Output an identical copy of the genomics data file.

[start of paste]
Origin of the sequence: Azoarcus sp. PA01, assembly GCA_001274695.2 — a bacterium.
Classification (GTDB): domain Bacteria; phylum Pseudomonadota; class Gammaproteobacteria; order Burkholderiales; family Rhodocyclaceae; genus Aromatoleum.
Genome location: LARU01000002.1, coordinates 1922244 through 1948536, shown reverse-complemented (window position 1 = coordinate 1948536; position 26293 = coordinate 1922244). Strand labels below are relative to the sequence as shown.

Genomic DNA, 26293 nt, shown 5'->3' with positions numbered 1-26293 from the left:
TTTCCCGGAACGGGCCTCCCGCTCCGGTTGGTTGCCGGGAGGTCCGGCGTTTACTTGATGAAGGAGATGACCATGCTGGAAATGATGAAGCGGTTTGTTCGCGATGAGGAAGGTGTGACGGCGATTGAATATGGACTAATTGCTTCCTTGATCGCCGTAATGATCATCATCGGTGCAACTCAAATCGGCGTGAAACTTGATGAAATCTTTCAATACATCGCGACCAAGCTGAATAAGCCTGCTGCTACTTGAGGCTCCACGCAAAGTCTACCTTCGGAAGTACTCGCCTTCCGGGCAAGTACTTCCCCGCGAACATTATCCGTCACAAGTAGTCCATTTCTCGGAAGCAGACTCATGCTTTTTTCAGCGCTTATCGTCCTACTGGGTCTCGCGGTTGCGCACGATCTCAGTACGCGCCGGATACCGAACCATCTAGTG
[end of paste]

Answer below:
Origin of the sequence: Azoarcus sp. PA01, assembly GCA_001274695.2 — a bacterium.
Classification (GTDB): domain Bacteria; phylum Pseudomonadota; class Gammaproteobacteria; order Burkholderiales; family Rhodocyclaceae; genus Aromatoleum.
Genome location: LARU01000002.1, coordinates 1922244 through 1948536, shown reverse-complemented (window position 1 = coordinate 1948536; position 26293 = coordinate 1922244). Strand labels below are relative to the sequence as shown.

Genomic DNA, 26293 nt, shown 5'->3' with positions numbered 1-26293 from the left:
TTTCCCGGAACGGGCCTCCCGCTCCGGTTGGTTGCCGGGAGGTCCGGCGTTTACTTGATGAAGGAGATGACCATGCTGGAAATGATGAAGCGGTTTGTTCGCGATGAGGAAGGTGTGACGGCGATTGAATATGGACTAATTGCTTCCTTGATCGCCGTAATGATCATCATCGGTGCAACTCAAATCGGCGTGAAACTTGATGAAATCTTTCAATACATCGCGACCAAGCTGAATAAGCCTGCTGCTACTTGAGGCTCCACGCAAAGTCTACCTTCGGAAGTACTCGCCTTCCGGGCAAGTACTTCCCCGCGAACATTATCCGTCACAAGTAGTCCATTTCTCGGAAGCAGACTCATGCTTTTTTCAGCGCTTATCGTCCTACTGGGTCTCGCGGTTGCGCACGATCTCAGTACGCGCCGGATACCGAACCATCTAGTG